By: Sudarshan Maharaj, Anaheim Ducks Goaltending Coach
I invariably encounter a multitude of coaches that are nervous and unsure about how to structure a goalie friendly try-out and, how to even go about evaluating their goalies in general. Obviously, there are a number of ways to achieve this however, without going into too many extraneous details, I thought that I would provide some basic tips to help make the process a little less daunting and hopefully provide some tools to make it as informative and fun as it is supposed to be for both the coaches and the goalies themselves.
Appoint/hire someone to just watch/evaluate the goalies
Coaches have enough on their agenda’s evaluating the cast of players in attendance and so by assigning this role to someone, it allows the coach(s) to concentrate on other things. However, this doesn’t mean that the coaches should just ignore the goalies outright, but it does allow them to distribute their focus and still have a complete assessment at the completion of the process.
Having someone with current knowledge of modern goaltending also helps educate the other coaches and assists in the production of a more structured evaluation of the goaltenders as a whole.
Run a separate goaltender evaluation skate
If the resources and time permit, a Goaltending Evaluation Skate can be a highly valuable evaluation tool. With the coaches free to sit and just isolate on each goaltender, the goalies can fairly demonstrate their skill sets throughout a series of targeted drills. This allows each goalie to get an equal amount of time in the net and enables the coaches to see how they handle a variety of situations and circumstances.
Unequal net time is often an unnoticed repercussion of a large number of goalies that must rotate throughout an ice session, and so a separate goaltender specific session ensures a more even distribution of ice time.
This may also allow coaches to touch base with players that may not yet possess the skills to compete at that specific level and therefore lessen the number of goalies that may progress to the main try-out camp.
Keep the numbers as low as possible
It is very difficult to adequately evaluate goaltenders when they have a lot of work, it is virtually impossible to do so if they are barely in the net! As alluded to earlier, a large number of goalies left to rotate throughout the ice session, may result in each individual only having a few minutes of net time to impress the coaching staff. In short, high numbers of goalies often results in less clarity and more frustration for both the goalies and the coaches.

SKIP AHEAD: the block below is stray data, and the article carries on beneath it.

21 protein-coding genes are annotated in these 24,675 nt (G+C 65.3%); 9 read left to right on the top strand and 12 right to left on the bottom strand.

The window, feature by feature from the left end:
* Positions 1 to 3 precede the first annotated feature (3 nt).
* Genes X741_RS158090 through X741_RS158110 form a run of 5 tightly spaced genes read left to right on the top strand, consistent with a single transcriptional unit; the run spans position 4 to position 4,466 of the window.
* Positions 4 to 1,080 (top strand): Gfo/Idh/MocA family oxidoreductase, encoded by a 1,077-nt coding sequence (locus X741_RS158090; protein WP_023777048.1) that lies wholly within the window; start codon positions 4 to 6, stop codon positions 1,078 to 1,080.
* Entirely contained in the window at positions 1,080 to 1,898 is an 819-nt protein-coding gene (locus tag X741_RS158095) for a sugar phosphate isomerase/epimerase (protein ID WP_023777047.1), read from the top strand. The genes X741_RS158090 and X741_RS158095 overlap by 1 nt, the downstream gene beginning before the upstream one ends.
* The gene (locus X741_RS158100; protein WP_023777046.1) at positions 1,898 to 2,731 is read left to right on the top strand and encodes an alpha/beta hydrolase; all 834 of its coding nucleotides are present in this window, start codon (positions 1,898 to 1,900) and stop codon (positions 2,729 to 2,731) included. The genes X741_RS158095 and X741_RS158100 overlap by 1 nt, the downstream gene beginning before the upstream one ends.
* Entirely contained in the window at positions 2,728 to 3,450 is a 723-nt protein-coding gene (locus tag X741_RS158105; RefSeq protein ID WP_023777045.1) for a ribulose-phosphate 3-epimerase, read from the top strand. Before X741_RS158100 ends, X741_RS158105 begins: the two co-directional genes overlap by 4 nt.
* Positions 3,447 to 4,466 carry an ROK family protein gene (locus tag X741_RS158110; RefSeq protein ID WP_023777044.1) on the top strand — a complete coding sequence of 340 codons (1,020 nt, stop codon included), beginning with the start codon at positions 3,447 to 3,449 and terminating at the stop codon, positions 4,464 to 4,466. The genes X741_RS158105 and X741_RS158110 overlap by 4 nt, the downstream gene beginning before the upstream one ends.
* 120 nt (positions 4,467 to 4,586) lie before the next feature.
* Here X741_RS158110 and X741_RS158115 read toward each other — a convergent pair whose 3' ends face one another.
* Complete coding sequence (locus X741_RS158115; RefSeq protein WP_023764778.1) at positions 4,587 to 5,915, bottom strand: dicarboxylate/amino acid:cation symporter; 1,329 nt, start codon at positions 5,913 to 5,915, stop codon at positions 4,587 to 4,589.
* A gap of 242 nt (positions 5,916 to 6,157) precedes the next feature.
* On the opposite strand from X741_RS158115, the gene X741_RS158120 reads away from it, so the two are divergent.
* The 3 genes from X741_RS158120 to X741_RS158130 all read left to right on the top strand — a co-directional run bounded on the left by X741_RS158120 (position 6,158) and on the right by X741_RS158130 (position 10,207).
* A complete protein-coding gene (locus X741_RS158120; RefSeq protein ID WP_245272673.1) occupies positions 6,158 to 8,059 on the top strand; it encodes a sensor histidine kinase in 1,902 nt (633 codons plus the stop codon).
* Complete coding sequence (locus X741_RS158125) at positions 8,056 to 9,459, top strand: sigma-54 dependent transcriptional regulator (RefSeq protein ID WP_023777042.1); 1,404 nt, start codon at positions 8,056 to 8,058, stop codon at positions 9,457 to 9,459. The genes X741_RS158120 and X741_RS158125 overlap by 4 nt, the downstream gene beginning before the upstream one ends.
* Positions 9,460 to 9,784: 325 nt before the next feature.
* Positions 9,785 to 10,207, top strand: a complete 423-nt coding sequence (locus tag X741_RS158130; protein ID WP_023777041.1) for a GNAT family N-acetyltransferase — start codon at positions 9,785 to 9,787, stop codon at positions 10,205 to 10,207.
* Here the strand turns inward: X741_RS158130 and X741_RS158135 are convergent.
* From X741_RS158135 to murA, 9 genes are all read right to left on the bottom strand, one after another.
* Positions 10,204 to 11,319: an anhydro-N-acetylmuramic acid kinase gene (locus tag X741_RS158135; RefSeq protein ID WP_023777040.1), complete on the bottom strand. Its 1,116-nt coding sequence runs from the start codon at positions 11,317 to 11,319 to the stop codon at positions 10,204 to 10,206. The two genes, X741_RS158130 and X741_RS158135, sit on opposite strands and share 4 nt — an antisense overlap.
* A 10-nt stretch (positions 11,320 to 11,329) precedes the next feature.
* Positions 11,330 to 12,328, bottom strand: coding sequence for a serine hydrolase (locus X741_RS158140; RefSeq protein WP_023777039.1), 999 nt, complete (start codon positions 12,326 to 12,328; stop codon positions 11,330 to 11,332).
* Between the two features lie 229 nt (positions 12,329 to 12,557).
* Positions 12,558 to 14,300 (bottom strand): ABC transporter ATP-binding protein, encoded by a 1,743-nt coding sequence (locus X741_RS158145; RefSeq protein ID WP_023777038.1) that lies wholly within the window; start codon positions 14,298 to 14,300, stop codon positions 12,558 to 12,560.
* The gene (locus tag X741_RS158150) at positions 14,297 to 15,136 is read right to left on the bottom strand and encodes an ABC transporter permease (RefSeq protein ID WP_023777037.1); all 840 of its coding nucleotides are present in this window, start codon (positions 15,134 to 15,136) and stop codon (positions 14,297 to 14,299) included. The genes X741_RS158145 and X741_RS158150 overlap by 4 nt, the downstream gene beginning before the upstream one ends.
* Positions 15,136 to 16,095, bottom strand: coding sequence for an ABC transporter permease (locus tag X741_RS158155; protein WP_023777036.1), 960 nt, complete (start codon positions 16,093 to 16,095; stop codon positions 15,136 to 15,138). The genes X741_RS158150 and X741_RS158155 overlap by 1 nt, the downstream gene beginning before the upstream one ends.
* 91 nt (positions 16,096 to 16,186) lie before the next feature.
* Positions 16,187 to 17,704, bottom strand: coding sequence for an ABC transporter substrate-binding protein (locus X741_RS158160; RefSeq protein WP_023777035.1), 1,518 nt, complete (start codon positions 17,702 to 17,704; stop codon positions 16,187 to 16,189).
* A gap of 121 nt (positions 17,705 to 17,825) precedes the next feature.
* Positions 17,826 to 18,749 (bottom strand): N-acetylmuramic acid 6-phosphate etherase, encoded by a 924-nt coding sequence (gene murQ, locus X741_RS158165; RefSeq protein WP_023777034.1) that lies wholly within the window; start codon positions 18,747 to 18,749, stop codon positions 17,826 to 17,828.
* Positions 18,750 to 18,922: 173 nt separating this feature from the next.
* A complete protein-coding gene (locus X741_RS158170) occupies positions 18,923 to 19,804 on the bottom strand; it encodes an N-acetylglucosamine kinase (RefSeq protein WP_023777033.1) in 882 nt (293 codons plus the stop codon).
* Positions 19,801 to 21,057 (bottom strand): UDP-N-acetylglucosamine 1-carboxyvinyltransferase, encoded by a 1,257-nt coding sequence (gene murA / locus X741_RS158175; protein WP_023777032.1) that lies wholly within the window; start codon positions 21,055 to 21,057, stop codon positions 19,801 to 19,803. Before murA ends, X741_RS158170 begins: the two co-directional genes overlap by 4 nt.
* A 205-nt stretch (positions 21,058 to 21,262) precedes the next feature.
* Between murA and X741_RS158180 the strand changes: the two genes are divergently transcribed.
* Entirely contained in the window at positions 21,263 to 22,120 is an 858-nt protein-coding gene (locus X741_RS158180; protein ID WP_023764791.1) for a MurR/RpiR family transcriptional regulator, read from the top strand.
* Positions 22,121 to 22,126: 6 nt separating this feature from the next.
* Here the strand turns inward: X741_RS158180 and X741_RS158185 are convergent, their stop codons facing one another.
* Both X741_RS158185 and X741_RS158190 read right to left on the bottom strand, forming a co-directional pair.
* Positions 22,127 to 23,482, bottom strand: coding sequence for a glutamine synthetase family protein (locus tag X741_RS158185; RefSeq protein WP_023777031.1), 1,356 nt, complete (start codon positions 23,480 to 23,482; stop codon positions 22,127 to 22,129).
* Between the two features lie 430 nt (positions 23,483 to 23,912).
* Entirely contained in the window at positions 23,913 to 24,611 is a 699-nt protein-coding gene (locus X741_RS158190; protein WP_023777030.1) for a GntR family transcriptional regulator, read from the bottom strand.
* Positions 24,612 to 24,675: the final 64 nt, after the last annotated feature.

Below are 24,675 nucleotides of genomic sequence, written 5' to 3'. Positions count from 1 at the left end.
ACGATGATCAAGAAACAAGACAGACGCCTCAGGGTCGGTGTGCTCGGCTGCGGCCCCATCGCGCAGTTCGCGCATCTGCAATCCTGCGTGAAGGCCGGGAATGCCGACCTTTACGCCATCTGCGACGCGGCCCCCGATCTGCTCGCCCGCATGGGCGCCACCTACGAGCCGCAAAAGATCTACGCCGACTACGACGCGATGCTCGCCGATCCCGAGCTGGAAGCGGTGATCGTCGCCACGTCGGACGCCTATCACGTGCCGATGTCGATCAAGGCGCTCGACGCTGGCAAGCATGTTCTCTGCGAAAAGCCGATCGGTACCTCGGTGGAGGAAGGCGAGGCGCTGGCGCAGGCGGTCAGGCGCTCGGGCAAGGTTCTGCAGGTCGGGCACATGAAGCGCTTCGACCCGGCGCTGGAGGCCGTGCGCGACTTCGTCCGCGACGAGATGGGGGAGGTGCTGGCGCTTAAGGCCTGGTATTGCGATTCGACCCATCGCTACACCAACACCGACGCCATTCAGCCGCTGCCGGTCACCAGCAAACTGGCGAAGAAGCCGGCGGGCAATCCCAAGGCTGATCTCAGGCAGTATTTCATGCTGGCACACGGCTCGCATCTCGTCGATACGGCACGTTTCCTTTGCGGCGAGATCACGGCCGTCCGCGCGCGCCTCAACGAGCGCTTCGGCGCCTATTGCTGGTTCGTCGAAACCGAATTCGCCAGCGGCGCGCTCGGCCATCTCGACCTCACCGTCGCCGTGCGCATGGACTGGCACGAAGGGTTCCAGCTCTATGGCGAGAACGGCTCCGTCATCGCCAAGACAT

Make sure all of the drills are goalie friendly
This by no means implies that coaches need to cater to the goalies for the entire practice, but rather, should serve as a reminder that the drills need to be structured in a manner that will allow the goalies to properly show their skills. For example, it is not uncommon to see drills that afford the goalies very little recovery time between shots and as a result they will often make a save only to look up to find a line of players directly in front of them already preparing to shoot. This only leads goalies to cut corners , skip shooters or even give up on pucks.
Make sure the drills test the goalies in different situations
A practice that results in goalies only having to make saves on shots off the wings or directly from the slot, will only tell you so much about the tools and technique of the goalies. A variety of situations will allow for a more complete picture of that prospect.
Consider modifying the drills you intend to use to make them slightly more goalie friendly. For example, simply placing a pylon to indicate where shots are supposed to be taken or to eliminate dekes.
Incorporate scrimmage time into your assessment
Some goaltenders are great practice goalies and others thrive during games. Scrimmages create as close to a game like environment as can be generated otherwise. Great technique goes a long way but in the end, you’re looking for goaltenders that make saves under the heat of competition.
These are by no means the only steps that can be taken to make the goaltending evaluation process less intimidating, but by incorporating some or all of these simple steps, it can help make things a little less formidable for all involved.
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